Sat, Aug 08, 2009 - Page 1 News List

Sotomayor secures confirmation

HISTORIC DECISIONThe federal judge is set to be sworn in today as the US’ 111th Supreme Court justice. She will be the third woman and first Hispanic on the court


US Supreme Court Justice-designate Sonia Sotomayor smiles as she leaves the Manhattan Federal Court on Thursday.


Sonia Sotomayor won confirmation on Thursday as the first Hispanic US Supreme Court justice in a Senate vote that capped a summer-long debate heavy with ethnic politics.

Sotomayor, US President Barack Obama’s first Supreme Court nominee, will be sworn in today as the court’s 111th justice, third woman and first nominee by a Democrat in 15 years.

The Senate vote was 68-31.

The 55-year-old daughter of Puerto Rican parents was raised in a New York public housing project and educated in elite universities before rising to the highest legal echelons, spending the past 17 years as a federal judge.

A majority of Republicans lined up against her, arguing she would bring personal bias and a liberal agenda to the bench. But Democrats praised Sotomayor as an extraordinarily qualified mainstream moderate and touted her elevation to the court as a milestone in the journey toward greater equality in the US and a reaffirmation of the American dream.

Obama, the first black US president, praised the Senate’s vote as “breaking another barrier and moving us yet another step closer to a more perfect union.”

Minutes before the vote, Senator Robert Menendez, the Senate’s lone Hispanic Democrat, said: “History awaits, and so does an anxious Hispanic community in this country.”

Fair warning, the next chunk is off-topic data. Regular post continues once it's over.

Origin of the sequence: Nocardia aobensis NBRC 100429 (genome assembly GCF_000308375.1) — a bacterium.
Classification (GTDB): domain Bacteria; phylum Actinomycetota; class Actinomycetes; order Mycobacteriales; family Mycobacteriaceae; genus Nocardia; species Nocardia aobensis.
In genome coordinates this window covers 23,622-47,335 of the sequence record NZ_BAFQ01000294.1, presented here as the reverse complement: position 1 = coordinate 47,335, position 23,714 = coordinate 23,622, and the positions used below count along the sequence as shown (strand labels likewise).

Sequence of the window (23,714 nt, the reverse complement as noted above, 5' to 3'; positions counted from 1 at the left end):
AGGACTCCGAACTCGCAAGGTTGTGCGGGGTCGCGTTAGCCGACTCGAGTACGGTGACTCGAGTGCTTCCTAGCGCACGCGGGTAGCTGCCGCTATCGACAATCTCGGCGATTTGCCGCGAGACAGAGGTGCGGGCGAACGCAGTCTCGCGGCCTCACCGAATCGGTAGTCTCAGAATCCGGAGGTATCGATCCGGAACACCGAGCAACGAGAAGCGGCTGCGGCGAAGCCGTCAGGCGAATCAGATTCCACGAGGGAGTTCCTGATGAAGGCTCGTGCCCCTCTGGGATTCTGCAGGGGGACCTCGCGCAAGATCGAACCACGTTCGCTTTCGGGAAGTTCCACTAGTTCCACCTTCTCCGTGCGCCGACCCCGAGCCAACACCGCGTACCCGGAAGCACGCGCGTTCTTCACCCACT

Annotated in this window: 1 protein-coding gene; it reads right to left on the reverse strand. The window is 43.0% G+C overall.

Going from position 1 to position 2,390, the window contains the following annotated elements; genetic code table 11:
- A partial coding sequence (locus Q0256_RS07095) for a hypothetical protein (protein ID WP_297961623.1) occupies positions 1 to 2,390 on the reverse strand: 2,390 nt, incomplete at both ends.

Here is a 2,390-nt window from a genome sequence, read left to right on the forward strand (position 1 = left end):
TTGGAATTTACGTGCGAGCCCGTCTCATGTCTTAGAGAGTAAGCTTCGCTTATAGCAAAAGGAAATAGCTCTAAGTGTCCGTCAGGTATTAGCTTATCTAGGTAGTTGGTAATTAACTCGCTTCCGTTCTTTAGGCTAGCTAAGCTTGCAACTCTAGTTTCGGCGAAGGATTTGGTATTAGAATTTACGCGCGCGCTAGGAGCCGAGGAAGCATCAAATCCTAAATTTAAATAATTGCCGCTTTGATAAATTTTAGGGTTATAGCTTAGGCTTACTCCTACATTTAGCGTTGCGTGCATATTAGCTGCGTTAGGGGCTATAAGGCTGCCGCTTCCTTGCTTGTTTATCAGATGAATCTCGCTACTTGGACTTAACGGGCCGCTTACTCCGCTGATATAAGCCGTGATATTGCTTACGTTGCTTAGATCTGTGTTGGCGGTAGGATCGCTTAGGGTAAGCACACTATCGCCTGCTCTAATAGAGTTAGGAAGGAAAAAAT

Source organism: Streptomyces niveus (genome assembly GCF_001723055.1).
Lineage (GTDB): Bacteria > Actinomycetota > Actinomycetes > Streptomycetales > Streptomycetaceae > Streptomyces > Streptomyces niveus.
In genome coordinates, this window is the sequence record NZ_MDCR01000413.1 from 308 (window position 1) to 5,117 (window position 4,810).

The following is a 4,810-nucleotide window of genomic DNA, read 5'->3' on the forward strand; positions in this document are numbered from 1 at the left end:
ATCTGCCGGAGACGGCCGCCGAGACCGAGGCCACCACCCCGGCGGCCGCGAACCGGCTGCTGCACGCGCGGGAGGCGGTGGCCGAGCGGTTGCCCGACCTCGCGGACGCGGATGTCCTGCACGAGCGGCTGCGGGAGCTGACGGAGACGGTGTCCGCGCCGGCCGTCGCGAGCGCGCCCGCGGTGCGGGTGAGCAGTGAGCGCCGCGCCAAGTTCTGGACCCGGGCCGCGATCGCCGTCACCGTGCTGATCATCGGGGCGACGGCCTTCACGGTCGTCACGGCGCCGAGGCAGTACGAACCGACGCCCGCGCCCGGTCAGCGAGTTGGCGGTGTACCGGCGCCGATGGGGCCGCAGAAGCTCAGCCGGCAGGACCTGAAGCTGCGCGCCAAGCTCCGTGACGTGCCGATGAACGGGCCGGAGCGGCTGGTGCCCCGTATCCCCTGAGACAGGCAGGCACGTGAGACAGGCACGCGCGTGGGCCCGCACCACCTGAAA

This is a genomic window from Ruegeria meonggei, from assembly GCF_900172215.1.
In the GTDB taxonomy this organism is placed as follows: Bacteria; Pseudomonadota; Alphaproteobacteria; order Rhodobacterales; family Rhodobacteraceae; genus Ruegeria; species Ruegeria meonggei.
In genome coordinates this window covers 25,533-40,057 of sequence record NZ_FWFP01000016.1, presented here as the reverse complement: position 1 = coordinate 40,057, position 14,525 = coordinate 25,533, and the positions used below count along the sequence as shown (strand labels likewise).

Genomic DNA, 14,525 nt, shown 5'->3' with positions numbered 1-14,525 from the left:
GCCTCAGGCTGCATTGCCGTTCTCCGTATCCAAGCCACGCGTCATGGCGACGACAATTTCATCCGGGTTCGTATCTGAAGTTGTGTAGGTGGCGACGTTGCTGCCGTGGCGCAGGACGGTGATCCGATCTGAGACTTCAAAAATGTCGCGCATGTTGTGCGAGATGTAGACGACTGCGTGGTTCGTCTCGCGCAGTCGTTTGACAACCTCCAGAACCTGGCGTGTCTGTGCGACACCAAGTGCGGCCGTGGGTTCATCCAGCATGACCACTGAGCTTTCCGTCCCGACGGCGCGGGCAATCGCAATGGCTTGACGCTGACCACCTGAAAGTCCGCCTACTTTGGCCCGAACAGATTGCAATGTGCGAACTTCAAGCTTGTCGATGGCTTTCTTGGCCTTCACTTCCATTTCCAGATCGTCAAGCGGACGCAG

“When she places her hand on the Bible and takes the oath of office, the new portrait of the justices of the Supreme Court will clearly reflect who we are as a nation, what we stand for as a fair, just and hopeful people,” he said.

The Senate chamber was heavy with drama as senators took the rare step of assembling at their desks for the vote, rising from their seats to call out “aye” or “nay.” The longest-serving senator, 91-year-old Robert Byrd who has been in frail health following a long hospitalization, was brought in in a wheelchair to vote in Sotomayor’s favor. Edward Kennedy, a Democrat suffering from brain cancer, was the only senator absent.

Sotomayor replaces retiring ­Justice David Souter, a liberal named by a Republican president, and she is not expected to alter the court’s ideological split.

Still, Republicans and Democrats were deeply at odds over confirming Sotomayor, and the battle over her nomination highlighted profound philosophical disagreements that will shape future fights over the court’s makeup as Obama looks to another likely vacancy — perhaps more than one — while he’s in the White House.

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